Stella Pachidi visits McGill University in Montreal
Dr. Stella Pachidi is currently a Lecturer in Information Systems at Judge Business School, University of Cambridge, which she started right after she finished her PhD at ABRI. Her research interests lie in the intersection of technology, work and organising. Currently, her research projects include the introduction of algorithmic technologies (such as analytics and artificial intelligence) in organizations; managing challenges in the workplace with digitization; and practices of knowledge collaboration across boundaries. During her PhD, she visited Prof. Samer Faraj at McGill University in Montreal, Canada. She wrote the following blogpost about the visit. A visit that added to her impressive resume and wonderful personality that got her into her current position at University of Cambridge.
The visit at McGill University
It all started that summer in 2013: After Professor Samer Faraj visited our KIN Research group for a few weeks, he invited Montserrat Prats Lopez (also graduated in the meanwhile) and me to visit McGill University that fall and attend his doctoral seminar on Technology and Collaboration. Who would say no to such an opportunity?
I arrived in Montreal with a travel guide I had had no time to read. Arriving at a new campus is always a great adventure! Walking through the corridors and looking at how people interact, how things are organized, that’s always fun! In our meeting, Samer suggested me to take advantage of my time at McGill and try to learn as much as possible, so following a second course would be certainly beneficial. He asked dr. Robert David to let me attend his doctoral seminar on Organization Theory. So there I was, first day at McGill, sitting at the MBA students area and trying to quickly read the material for the first class of Organization Theory, which was after two hours! I entered the class and in 5 minutes time I felt I was already getting to know the different context in which McGill PhD students work and study. And I seemed to like it a lot!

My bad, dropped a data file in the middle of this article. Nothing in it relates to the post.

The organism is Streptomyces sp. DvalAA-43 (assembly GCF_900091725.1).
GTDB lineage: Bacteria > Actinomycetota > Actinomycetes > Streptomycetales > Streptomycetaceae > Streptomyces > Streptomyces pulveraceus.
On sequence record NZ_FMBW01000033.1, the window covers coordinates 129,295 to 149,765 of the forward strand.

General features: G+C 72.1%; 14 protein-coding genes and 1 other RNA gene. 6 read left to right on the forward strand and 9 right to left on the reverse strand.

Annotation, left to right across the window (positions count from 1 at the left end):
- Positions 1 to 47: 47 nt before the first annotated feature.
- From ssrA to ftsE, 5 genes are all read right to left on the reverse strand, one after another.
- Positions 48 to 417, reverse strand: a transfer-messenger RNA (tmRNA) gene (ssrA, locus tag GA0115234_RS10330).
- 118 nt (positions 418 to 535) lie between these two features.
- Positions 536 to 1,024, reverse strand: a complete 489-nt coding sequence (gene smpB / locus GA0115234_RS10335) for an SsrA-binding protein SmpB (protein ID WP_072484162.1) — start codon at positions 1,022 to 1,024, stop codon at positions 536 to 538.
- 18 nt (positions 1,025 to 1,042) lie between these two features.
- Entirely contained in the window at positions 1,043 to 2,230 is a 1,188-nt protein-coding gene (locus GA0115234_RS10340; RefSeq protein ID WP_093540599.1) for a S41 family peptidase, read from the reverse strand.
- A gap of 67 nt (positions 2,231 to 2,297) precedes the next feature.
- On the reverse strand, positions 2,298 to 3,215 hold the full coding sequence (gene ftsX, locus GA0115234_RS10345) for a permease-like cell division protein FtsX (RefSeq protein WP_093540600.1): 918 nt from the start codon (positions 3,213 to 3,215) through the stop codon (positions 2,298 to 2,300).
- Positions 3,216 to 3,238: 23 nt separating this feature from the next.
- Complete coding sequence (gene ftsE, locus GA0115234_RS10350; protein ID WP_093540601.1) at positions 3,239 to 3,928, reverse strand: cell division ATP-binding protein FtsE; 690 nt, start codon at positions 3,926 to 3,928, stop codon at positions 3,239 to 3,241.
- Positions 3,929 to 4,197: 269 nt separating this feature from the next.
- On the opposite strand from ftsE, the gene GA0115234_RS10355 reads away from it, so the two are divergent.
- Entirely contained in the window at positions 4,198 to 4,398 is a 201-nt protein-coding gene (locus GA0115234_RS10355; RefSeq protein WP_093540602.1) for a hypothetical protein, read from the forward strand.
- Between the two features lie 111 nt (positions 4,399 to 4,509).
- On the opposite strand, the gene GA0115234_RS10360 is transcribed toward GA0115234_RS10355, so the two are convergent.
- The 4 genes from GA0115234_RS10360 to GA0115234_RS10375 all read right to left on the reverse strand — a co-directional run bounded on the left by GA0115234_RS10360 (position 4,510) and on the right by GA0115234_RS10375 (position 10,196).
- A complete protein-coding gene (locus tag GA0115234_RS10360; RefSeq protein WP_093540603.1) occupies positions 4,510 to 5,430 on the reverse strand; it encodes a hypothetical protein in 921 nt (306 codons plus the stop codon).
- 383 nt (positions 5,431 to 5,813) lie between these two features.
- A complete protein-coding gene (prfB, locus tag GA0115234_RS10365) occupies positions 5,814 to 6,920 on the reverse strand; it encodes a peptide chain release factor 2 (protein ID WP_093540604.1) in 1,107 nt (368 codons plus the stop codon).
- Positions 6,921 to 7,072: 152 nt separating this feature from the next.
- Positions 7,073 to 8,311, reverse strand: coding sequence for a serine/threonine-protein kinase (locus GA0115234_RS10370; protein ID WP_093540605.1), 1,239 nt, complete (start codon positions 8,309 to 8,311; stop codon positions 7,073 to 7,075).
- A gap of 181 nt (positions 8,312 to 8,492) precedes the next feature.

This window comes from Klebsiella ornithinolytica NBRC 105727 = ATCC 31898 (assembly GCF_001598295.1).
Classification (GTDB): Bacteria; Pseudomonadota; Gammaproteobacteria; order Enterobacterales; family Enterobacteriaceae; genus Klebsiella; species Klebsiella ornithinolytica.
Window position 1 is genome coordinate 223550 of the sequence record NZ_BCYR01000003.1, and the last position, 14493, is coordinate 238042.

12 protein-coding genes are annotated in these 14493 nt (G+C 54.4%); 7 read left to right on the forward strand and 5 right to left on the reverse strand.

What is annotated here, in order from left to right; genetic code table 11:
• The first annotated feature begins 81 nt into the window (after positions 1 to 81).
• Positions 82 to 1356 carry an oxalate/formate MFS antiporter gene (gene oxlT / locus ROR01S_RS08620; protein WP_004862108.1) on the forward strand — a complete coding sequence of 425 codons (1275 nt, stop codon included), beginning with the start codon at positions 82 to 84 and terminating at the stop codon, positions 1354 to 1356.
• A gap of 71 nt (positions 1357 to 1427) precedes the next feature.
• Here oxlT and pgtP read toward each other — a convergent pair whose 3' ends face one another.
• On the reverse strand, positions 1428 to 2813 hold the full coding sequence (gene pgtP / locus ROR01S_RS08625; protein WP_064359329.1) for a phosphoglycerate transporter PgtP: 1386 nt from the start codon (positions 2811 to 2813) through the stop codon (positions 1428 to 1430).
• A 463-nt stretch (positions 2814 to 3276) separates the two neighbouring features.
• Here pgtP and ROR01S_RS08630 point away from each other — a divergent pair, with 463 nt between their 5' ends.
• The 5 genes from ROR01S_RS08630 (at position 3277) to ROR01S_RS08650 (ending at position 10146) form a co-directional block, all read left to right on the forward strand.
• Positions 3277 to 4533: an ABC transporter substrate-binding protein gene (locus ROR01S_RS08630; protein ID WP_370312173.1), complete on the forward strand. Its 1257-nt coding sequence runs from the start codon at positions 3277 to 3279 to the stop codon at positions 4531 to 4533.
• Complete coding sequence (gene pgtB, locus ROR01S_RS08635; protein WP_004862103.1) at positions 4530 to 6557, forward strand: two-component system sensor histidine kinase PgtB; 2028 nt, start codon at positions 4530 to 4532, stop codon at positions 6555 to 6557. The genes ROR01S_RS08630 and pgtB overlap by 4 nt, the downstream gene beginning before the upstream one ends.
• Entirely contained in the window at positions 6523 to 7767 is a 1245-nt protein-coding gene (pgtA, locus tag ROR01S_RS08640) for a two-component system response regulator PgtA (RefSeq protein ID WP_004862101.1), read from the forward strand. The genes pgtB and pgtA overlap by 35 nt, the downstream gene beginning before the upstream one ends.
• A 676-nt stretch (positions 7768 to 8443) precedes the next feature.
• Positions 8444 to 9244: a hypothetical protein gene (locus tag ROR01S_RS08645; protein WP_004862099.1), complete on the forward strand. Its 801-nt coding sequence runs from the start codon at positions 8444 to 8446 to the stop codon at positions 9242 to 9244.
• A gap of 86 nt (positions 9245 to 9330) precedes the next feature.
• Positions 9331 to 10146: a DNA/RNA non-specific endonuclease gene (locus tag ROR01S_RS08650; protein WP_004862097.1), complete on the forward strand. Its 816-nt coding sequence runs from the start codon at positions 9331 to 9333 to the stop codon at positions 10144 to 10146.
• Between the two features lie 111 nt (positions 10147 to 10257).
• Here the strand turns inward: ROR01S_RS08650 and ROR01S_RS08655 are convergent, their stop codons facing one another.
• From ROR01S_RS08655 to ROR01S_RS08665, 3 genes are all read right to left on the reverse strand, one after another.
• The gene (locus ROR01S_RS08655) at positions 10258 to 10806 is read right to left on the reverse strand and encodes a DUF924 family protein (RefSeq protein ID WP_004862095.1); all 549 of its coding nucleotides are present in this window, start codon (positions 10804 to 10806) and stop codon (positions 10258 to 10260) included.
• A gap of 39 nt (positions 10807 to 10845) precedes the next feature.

A couple of days later, I realized that Wednesday would become my favorite day of the week for the next 3 months! On that day, we had the sessions with the Technology and Collaboration class! The intellectual discussions we got to have every week, covering relevant theories such as practice theory, knowledge, coordination, sociomateriality, affordances and more, were enlightening and quite enjoyable! No matter how hard we had to work (and trust me, we had to work really hard!), we were all quite enthusiastic and energetic, ready to share all our opinions, trying to transcend our boundaries and to create a common language to discuss the literature. I am so going to miss those Wednesdays! Having the opportunity to follow a structured syllabus and also to discuss the papers with your peers is amazingly beneficial, especially for a PhD student. And the dynamics of the group contributed into having a creative and inspiring atmosphere around us!
More on Stella can be found on her website: http://stellapachidi.net/
Ruben van Werven visits Cass Business School in London
Ruben is currently Lecturer in Entrepreneurship at Cass Business School, where he started after his PhD defense. Below is his post on the time he spent abroad during his PhD at ABRI.